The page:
For the implementation of this study prepared by the Council for the Promotion of Competitiveness with the sponsorship and commitment of the Coca-Cola Company, the Banco National Financial Conglomerate and the Universidad Latina de Costa Rica (ULatina), as well as the Central American Bank for Economic Integration (Cabei).

William Segura, Public Relations, Communications and Sustainability Manager for Coca-Cola Central America, said, “The National Competitiveness Index, which will be published by the Council for the Promotion of Competitiveness, is not limited to traditional indicators, but instead incorporates measures of commitment. Although only 12% of waste is recovered today, it is important to ensure that our territories not only strive to produce more, but also do so in an environmentally friendly manner. for its evaluation. For this reason, we join the efforts of Coca Cola to develop this valuable index.”

María Brenes, Banco Nacional’s Director of Institutional Relations and Sustainability, says, “The National Competitiveness Index is valuable because it allows communities and the country as a whole to focus on policies and activities to improve their quality of life and ultimately achieve better results. investment and business opportunities to create enterprises and employment. With these initiatives and our “Together We Are Close, Human, Sustainable” business model from the Financial Conglomerate, we maintain our decisive role in supporting the country’s development, creating economic value, caring for the environment and working to leave a positive impact. noted throughout Costa Rican society.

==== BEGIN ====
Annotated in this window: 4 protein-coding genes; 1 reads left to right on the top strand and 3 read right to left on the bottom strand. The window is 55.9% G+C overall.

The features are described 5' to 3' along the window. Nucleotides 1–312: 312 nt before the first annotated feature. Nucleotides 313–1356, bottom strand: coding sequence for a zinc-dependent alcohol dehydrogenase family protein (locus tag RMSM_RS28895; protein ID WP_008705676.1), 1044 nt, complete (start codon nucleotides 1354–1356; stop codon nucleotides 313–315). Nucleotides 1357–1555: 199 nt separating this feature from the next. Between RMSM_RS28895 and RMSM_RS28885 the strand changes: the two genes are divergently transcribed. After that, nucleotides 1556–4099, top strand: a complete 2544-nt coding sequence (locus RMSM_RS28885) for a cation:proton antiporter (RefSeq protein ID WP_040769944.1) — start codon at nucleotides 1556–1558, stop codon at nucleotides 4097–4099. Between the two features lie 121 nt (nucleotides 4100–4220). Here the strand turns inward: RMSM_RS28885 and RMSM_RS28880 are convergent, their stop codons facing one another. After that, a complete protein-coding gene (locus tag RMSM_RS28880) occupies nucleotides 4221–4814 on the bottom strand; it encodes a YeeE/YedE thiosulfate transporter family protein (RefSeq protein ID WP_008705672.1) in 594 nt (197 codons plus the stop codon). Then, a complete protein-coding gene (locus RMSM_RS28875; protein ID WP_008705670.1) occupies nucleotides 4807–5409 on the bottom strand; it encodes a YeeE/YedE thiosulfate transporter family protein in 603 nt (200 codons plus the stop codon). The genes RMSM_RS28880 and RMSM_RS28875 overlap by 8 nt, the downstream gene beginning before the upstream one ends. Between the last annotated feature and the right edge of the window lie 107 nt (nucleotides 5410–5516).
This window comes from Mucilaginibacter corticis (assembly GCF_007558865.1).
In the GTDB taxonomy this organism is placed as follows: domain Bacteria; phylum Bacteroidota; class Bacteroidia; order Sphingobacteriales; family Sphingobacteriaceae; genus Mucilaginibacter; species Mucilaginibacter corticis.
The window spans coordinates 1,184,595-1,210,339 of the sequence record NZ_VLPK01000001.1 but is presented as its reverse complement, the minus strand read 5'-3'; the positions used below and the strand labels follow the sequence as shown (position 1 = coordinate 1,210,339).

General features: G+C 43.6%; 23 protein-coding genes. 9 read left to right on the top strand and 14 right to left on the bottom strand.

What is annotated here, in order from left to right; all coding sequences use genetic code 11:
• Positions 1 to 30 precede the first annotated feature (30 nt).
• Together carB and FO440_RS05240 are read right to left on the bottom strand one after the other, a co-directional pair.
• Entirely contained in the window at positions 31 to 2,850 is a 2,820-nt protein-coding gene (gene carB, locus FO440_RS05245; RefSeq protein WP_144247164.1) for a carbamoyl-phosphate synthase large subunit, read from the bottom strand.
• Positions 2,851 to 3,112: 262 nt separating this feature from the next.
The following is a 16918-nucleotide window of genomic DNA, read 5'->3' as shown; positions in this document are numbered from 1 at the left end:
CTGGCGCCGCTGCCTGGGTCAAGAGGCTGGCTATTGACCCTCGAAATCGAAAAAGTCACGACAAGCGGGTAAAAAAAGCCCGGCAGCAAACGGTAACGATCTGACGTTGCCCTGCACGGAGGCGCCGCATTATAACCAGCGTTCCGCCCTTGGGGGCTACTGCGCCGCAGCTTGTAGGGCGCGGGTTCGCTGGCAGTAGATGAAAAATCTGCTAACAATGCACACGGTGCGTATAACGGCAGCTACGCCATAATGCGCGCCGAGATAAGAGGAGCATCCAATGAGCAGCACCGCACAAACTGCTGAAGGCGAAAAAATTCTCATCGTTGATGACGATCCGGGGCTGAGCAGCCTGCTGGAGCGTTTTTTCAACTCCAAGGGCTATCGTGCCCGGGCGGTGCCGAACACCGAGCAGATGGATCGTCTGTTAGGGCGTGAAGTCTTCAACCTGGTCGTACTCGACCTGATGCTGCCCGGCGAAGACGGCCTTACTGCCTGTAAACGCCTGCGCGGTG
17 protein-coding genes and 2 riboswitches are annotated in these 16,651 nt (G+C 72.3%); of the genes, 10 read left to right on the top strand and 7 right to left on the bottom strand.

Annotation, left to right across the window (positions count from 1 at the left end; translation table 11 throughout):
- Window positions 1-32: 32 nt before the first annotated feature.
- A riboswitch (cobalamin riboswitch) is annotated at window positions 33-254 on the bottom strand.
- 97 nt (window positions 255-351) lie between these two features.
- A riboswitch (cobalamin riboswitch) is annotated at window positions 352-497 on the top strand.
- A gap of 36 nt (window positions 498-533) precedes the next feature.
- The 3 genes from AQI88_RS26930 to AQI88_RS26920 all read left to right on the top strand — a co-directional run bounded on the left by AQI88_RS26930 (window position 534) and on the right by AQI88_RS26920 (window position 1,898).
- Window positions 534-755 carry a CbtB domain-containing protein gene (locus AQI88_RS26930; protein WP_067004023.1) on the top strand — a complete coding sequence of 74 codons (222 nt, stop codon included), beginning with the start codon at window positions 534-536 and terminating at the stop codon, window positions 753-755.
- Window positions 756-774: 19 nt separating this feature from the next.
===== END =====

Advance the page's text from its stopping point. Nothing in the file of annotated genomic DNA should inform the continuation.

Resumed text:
Rosa Monge, rector of ULatina, emphasized that she is part of the CPC, “because we see that it is an ideal space for discussion, analysis, study of all issues that directly affect economic growth, economic development and competitiveness. our country. CPC bases its management on the fundamental pillars of education, business development, government management, as well as social development, and we know that academia can make a very important contribution, and we are making a very important contribution to get the necessary input and information. so that the CPC can make effective proposals for the development and development of our country.”

Read the original in Spanish at Revista Summa.